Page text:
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  #61  
Old 11-20-2006, 07:13 PM
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brian eiland brian eiland is offline
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Originally Posted by water addict View Post
This does not seem true to me. I cannot think of any sizeable modern boat where the shroud and stay attachment is not a specified structure to handle the rig load. Can you give an example of this? I'll be sure not to buy that type of boat.
Lets put this way, there are quite a few builders that believe they can simply put a BIG SLAB of stainless steel ‘chainplate’ at the side of the hull shell, and thru bolt it, and that is adequate for attaching the shrouds, etc. In many cases this is true, and it has worked out okay. It’s not exactly an ‘engineered solution’, and in the case of unballasted boats seeking to be very lt-weight, it’s certainly not a finessed solution. I don’t think Alinghi nor some of the ocean racing multihulls would be satisfied with these ‘brute solutions’, but I have seen more than a few cruising multis with these same big slabs of SS.

I don’t really care to get into a name calling exercise here, but I might make the suggestion that you have a discussion with some of your local boat surveyors. I imagine they have quite a number of stories they can relay on any number of cases.

And then just consider the many thousands of vessels that ‘tabbed’ their bulkheads and other reinforcements (substructures?) in with polyester resin wetted-out fabric. Polyester resin is great for sticking to shoes and skin, but it certainly doesn’t like to stick to itself. Ask your surveyors about some of these problems….how many has he seen come unbonded.

How many production manufacturers might suggest that it’s okay to hoist their vessels up by the chainplates….this should be doable, right?
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  #62  
Old 11-21-2006, 09:32 AM
water addict water addict is offline
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Originally Posted by brian eiland View Post
Lets put this way, there are quite a few builders that believe they can simply put a BIG SLAB of stainless steel ‘chainplate’ at the side of the hull shell, and thru bolt it, and that is adequate for attaching the shrouds, etc. In many cases this is true, and it has worked out okay. It’s not exactly an ‘engineered solution’, and in the case of unballasted boats seeking to be very lt-weight, it’s certainly not a finessed solution. I don’t think Alinghi nor some of the ocean racing multihulls would be satisfied with these ‘brute solutions’, but I have seen more than a few cruising multis with these same big slabs of SS.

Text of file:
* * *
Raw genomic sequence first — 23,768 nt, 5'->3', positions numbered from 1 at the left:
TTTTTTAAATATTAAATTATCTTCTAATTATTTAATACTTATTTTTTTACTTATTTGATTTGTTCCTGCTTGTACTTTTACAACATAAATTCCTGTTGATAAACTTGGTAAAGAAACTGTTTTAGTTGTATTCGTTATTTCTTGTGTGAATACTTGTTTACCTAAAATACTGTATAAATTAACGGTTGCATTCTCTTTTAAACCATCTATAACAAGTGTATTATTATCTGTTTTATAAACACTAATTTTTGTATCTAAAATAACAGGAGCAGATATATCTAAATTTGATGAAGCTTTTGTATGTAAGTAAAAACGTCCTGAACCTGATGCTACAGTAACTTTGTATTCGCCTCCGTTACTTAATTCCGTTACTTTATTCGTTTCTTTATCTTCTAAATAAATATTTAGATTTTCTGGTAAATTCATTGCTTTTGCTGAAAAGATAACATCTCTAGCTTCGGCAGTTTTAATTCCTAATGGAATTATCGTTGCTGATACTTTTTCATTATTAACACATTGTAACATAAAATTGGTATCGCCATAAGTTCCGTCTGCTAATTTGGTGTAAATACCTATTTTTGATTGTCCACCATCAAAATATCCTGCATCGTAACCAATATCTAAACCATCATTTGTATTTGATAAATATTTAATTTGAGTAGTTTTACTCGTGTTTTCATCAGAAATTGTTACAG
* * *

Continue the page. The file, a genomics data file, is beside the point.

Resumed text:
I don’t really care to get into a name calling exercise here, but I might make the suggestion that you have a discussion with some of your local boat surveyors. I imagine they have quite a number of stories they can relay on any number of cases.

And then just consider the many thousands of vessels that ‘tabbed’ their bulkheads and other reinforcements (substructures?) in with polyester resin wetted-out fabric. Polyester resin is great for sticking to shoes and skin, but it certainly doesn’t like to stick to itself. Ask your surveyors about some of these problems….how many has he seen come unbonded.

How many production manufacturers might suggest that it’s okay to hoist their vessels up by the chainplates….this should be doable, right?
Maybe so- perhaps the builders aren't following the plans properly. There are lots of examples of builders short-cutting the plans without checking the engineering, in not just boats. But isn't that less rare in modern production boats where the risk of liability is a lot higher than in the past (dunno, just a query)? Also I mistakenly was thinking of monohulls as I don't frequent cruising multis often.

I would guess with some of the cruising multis designed for charter type sailing that they are quite robustly built and that the hull skin is fine in shear and the deck skin is plenty strong to disperse the compression load developed by the shrouds. But dunno for sure. It would seem any nav.arch. would do at least a cursory check of the chainplate structure when developing the design, but maybe not. Whether the builders build to spec....
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  #63  
Old 11-23-2006, 05:12 AM
kimper kimper is offline
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Gutelle method

Hello,

see Gutelle method "FRENCH MAST VI-II.pdf" in previous post

Is anyone could explain me the mathematical process to find the load in genoa (noted A and D). I am not quite sure about my own result.
kimper
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  #64  
Old 11-23-2006, 03:37 PM
MikeJohns MikeJohns is offline
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Kimper
I worked through his method a while back unfortunately I seem to have deleted the mathcad file.
I seem to remember that he didn't give a full analysis for the headsails as he did for the main. If I get time I'll I'll check my backups.

Where do you get stuck?
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  #65  
Old 11-26-2006, 07:23 PM
Kiteship Kiteship is offline
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Originally Posted by brian eiland View Post